I have, thus, answered your questions, although I must say that I am not at all pleased by the fact that you take up so much time with such questions. For, as the Alter Rebbe, the founder of Chabad, write in Iggeres HaKodesh--all Jews are believers, the sons of believers, who believe with simple faith that G-d created the world and gave us the Torah and mitzvot, giving humanity at large the seven basic mitzvot and what follows from them, and giving the Jewish people the 613 mitzvot, including the said seven Noahide laws. Let me emphasize again that there is an essential distinction between any human being, and the brute animals and lower forms of creation.'
Why must dishes and utensils used for food be immersed in a mikva?
Before dishes and utensils can be used in the kosher kitchen they must acquire an additional measure of holiness which is conferred through the ritual immersion in a mikva. Even if a dish, pot, etc. was never used and is therefore "kosher," it must still be immersed.
This weekend is the International Conference of Chabad-Lubavitch Shluchim. (Shluchim is from the word "shaliach" which means emissary.) The participation of over 1,000 shluchim is expected, from nearly every country throughout the world.
The highlight of last year's convention was an address on Shabbat by the Rebbe, may we merit a similar address this year. At that time, the Rebbe explained that the task of the shluchim in this momentous period--the last few "moments" before the Messianic Era--is to make people aware of the imminence of Moshiach and the Redemption.
The Rebbe went on to explain that every person is a shaliach. Therefore, the task and responsibility of every Jew these days is to make himself and others aware of the imminence of Moshiach and the Redemption.
To quote the Rebbe:
"Every Jew possesses a spark of Moses and similarly, every Jew possesses a spark of Moshiach. Therefore, every Jew is G-d's shaliach to illuminate the world with the light of Torah...
"What is, in fact, required of us? Our Rabbis explain that in each generation, there is an individual who is fit to be Moshiach and 'when the time comes, G-d will reveal Himself to him and send him.' The service at present is thus to be prepared to actually accept Moshiach and create a climate in which he can accomplish his mission and redeem Israel from the exile."
The Rebbe explained earlier in the year that one of the most direct ways to prepare ourselves is through studying about Moshiach and the Redemption. Thus, a national "800" hot-line, local telephone information centers, books, pamphlets, brochures and classes have all been made available to the general public toward this end.
May we all take advantage of these numerous Moshiach opportunities, thus preparing ourselves, our families and friends, for Moshiach's imminent arrival, may it take place NOW!
Rabbi Shmuel Butman
Once, when Reb Elimelech of Lyzhansk was on his way to immerse in the mikva he heard a heavenly voice announce that the Rav of Nikolsburg, Reb Shmelke was having terrible problems with those who were bitterly opposed to his spiritual path. The heavenly voice promised great rewards in the Next World for the one who would extricate Reb Shmelke.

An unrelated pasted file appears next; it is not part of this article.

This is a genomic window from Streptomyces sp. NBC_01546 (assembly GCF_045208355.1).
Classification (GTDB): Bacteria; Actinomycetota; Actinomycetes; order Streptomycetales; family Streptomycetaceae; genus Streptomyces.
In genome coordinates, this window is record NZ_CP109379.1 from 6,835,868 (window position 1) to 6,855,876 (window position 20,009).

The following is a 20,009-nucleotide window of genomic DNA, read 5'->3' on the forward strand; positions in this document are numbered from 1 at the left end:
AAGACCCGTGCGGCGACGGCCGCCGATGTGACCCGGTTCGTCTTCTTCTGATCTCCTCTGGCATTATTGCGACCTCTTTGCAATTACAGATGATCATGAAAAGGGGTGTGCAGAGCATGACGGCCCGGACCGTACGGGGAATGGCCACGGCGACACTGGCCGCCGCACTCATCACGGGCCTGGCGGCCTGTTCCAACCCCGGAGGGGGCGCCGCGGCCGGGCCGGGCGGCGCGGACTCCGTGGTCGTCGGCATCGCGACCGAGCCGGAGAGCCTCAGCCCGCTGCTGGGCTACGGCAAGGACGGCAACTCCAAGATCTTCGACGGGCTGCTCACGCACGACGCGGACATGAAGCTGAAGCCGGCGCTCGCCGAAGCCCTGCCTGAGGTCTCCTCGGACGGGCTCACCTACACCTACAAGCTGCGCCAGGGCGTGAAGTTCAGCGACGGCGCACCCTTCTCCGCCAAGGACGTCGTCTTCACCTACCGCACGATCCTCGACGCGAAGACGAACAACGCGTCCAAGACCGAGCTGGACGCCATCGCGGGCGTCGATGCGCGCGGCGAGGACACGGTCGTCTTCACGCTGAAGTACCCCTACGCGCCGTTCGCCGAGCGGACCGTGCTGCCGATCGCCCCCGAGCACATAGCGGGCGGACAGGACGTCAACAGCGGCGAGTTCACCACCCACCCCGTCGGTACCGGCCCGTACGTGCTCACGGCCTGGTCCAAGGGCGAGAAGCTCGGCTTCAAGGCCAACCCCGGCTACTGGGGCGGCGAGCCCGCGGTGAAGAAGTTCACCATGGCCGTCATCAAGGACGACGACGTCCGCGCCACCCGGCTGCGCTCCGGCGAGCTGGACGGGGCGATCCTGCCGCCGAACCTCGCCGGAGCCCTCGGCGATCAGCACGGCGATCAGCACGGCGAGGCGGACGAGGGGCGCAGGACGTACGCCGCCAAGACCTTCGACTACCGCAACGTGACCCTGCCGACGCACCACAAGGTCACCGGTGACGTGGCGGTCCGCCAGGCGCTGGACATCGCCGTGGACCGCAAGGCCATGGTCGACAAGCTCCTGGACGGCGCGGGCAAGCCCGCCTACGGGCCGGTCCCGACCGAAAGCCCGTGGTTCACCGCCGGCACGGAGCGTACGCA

Reb Elimelech turned to his companion and asked, "Did you hear anything?" But his companion replied that he had heard nothing at all. From that, Reb Elimelech deduced that it was up to him to travel to Nikolsburg and offer his help. As soon as he arrived he asked Reb Shmelke's permission to address his congregation with a hearty sermon that would bring them to repentence. "My friend, I certainly have no objection. But, any criticism will fall on deaf ears."
When it was announced that a visiting preacher would address the congregation, the synagogue filled to capacity. Reb Elimelech used his brilliant scholarship to deliver a speech using the most involved and seemingly erudite arguments to prove that many of the prohibitions mentioned in the Torah were actually permissible.
The congregants were very impressed with his great learning and skillful arguments. So, when they heard that he would speak the following day, they flocked to hear him. But this time he proved to them, now with genuine evidence, that all the precepts which he had so skillfully disproved the previous day were actually true. In fact, he stressed that any deviation from them went completely against the teaching of the Sages.
His words were received in the manner intended, as "words from the heart enter the heart," and the people were moved to repentence. When they realized that the words of their own rabbi had been echoed by this guest preacher, they went as a group to beg Reb Shmelke's forgiveness.
Reb Elimelech left Nikolsburg and continued on his way. Soon after he left the town, he again heard a heavenly voice, this time proclaiming: "Reb Elimelech, because you helped Reb Shmelke, whomever you bless within the next twenty-four hours will have the blessing realized."